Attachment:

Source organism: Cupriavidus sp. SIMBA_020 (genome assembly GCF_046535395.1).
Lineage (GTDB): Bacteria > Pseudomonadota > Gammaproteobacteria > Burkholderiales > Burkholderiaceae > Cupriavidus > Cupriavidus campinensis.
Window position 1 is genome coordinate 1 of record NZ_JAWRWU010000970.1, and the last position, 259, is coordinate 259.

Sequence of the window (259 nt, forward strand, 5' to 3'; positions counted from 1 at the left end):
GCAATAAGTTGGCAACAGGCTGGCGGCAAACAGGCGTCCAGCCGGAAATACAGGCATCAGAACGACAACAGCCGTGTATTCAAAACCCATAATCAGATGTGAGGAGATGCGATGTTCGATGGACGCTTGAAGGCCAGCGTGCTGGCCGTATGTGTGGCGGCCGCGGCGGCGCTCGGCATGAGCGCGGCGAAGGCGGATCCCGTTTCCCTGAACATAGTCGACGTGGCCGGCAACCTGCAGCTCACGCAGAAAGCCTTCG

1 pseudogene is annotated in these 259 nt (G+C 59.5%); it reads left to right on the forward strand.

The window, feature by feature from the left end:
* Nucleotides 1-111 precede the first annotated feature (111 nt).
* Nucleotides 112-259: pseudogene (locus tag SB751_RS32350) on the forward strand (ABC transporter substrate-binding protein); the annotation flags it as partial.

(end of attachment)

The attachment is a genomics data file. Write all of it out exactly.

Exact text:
Source organism: Cupriavidus sp. SIMBA_020 (genome assembly GCF_046535395.1).
Lineage (GTDB): Bacteria > Pseudomonadota > Gammaproteobacteria > Burkholderiales > Burkholderiaceae > Cupriavidus > Cupriavidus campinensis.
Window position 1 is genome coordinate 1 of record NZ_JAWRWU010000970.1, and the last position, 259, is coordinate 259.

Sequence of the window (259 nt, forward strand, 5' to 3'; positions counted from 1 at the left end):
GCAATAAGTTGGCAACAGGCTGGCGGCAAACAGGCGTCCAGCCGGAAATACAGGCATCAGAACGACAACAGCCGTGTATTCAAAACCCATAATCAGATGTGAGGAGATGCGATGTTCGATGGACGCTTGAAGGCCAGCGTGCTGGCCGTATGTGTGGCGGCCGCGGCGGCGCTCGGCATGAGCGCGGCGAAGGCGGATCCCGTTTCCCTGAACATAGTCGACGTGGCCGGCAACCTGCAGCTCACGCAGAAAGCCTTCG

1 pseudogene is annotated in these 259 nt (G+C 59.5%); it reads left to right on the forward strand.

The window, feature by feature from the left end:
* Nucleotides 1-111 precede the first annotated feature (111 nt).
* Nucleotides 112-259: pseudogene (locus tag SB751_RS32350) on the forward strand (ABC transporter substrate-binding protein); the annotation flags it as partial.